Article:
Top 10 Big Pharma Advertisers vs Top 10 Big Pharma DOJ Fines
May 18, 2015
The Sociopathic Business Model™ maintains that companies that encourage, replicate and reward unethical and or illegal behavior will only change through forced accountability either through government intervention and or if their negative truth is exposed damaging the company image and in turn profits.
Big Pharma and Medical Device pay billion dollar fines without shame, remorse, or guilt and without accountability all at the expense of patients, consumers, employees and taxpayers alike. This site has maintained that many in the industry would rather build billion dollar fines into annual budgets while again encouraging, replicating and rewarding employees who engage in unethical and or illegal activity on behalf of the company rather than actually fixing the problems within the organization. Corruption & fraud are entrenched in the industry business model.
Johnson & Johnson’s constant rebranding or companies spending billions on direct to consumer advertising (DTC) campaigns are often ways for unethical companies, whose exposure of the negative truth they’d rather remain hidden caused damage to image and or profits, can try and mitigate the damages while still avoiding accountability and possibly distance from crimes by only focusing on company image. As consumers this is something we should start (if we haven’t already) paying attention to and not rewarding companies that pathologically without accountability keep committing the same offenses at our expense.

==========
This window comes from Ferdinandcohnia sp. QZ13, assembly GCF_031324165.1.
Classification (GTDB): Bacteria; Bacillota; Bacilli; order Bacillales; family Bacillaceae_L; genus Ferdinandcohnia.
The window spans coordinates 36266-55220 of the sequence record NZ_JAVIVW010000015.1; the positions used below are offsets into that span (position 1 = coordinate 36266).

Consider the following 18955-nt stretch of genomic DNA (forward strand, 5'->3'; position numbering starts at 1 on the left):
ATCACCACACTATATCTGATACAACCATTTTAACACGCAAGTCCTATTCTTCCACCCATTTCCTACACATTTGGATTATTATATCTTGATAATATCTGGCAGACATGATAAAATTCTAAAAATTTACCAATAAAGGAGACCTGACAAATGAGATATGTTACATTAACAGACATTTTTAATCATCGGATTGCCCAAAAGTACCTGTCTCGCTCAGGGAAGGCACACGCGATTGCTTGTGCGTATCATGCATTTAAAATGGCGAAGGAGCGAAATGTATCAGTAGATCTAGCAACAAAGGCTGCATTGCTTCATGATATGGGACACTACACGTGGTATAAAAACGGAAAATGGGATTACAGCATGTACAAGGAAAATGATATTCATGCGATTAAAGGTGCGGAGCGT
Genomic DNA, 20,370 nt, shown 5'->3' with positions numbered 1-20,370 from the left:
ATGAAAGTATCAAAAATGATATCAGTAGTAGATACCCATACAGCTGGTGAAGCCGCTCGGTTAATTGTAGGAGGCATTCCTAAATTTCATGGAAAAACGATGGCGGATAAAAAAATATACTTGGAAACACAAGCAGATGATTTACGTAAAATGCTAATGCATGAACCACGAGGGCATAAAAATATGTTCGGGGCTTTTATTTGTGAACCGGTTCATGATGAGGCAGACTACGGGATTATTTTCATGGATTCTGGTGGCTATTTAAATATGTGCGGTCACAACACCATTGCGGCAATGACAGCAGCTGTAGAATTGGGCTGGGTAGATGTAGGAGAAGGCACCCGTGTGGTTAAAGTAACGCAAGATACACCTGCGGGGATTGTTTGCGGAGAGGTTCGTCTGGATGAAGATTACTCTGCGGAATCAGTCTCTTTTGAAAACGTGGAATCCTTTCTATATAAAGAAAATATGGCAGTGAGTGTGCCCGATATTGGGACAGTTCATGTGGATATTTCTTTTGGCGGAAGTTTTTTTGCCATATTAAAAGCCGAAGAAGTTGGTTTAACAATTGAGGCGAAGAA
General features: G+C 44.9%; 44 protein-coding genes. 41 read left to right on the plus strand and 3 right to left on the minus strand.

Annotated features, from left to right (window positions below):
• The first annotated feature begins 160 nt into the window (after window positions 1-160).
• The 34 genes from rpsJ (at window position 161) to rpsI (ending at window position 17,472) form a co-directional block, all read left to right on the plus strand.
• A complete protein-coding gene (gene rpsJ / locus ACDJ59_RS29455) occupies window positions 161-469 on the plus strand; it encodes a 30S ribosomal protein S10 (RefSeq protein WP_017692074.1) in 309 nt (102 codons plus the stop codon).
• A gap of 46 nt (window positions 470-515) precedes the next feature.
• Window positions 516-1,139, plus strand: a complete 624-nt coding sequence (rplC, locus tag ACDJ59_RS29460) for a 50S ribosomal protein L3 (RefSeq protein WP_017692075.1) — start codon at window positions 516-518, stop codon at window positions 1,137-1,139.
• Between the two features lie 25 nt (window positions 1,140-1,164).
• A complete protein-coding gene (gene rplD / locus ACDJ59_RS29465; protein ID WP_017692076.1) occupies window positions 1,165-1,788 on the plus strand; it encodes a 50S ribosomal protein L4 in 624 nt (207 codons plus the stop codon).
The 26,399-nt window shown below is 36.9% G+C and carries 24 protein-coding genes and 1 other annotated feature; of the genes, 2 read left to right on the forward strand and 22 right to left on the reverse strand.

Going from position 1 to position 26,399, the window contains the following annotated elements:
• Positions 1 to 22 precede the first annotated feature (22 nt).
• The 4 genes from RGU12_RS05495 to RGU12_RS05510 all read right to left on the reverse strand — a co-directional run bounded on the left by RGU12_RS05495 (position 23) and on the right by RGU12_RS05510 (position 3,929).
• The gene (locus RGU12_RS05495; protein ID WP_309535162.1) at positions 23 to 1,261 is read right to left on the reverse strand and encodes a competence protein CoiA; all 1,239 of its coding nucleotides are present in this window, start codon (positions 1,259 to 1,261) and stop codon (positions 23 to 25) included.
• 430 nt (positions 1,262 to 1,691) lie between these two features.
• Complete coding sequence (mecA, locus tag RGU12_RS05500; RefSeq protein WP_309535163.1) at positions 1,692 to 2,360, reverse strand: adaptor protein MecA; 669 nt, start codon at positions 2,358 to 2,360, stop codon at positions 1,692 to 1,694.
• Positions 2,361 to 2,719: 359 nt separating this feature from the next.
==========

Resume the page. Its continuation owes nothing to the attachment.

Six of the top ten big pharma DTC advertisers are also the the DOJ’s list of highest paid pharma fines. It’s certainly inconsistent & contradictory language to action for Johnson & Johnson to spend $2.2 Billion in advertising in 2013 and of that $805 million in television dropped to $257.8 million for DTC television advertising in 2014.
Television is by far the most popular medium for DTC prescription drug advertising. It accounted for more than 70% of total spending from the top 10 pharma company dollars spent on advertising, or about $2.44 billion out of $3.4 billion, according to data supplied by Nielsen. Spending by all pharma companies was on an upswing in 2014, topping $4.5 billion, according to Nielsen data, which was an increase of 18% over the $3.8 billion spent in 2013.
Perhaps because Johnson & Johnson through forced accountability has had to pay billions in fines and many victims are still working through the court system it also forced them to cut their advertising spending dramatically from one year to the next.
J&J Is Now Top-Fined Company in the Pharma/Med Device Criminal & Civil Settlement Planetary System: A Blot on Gorsky’s Leadership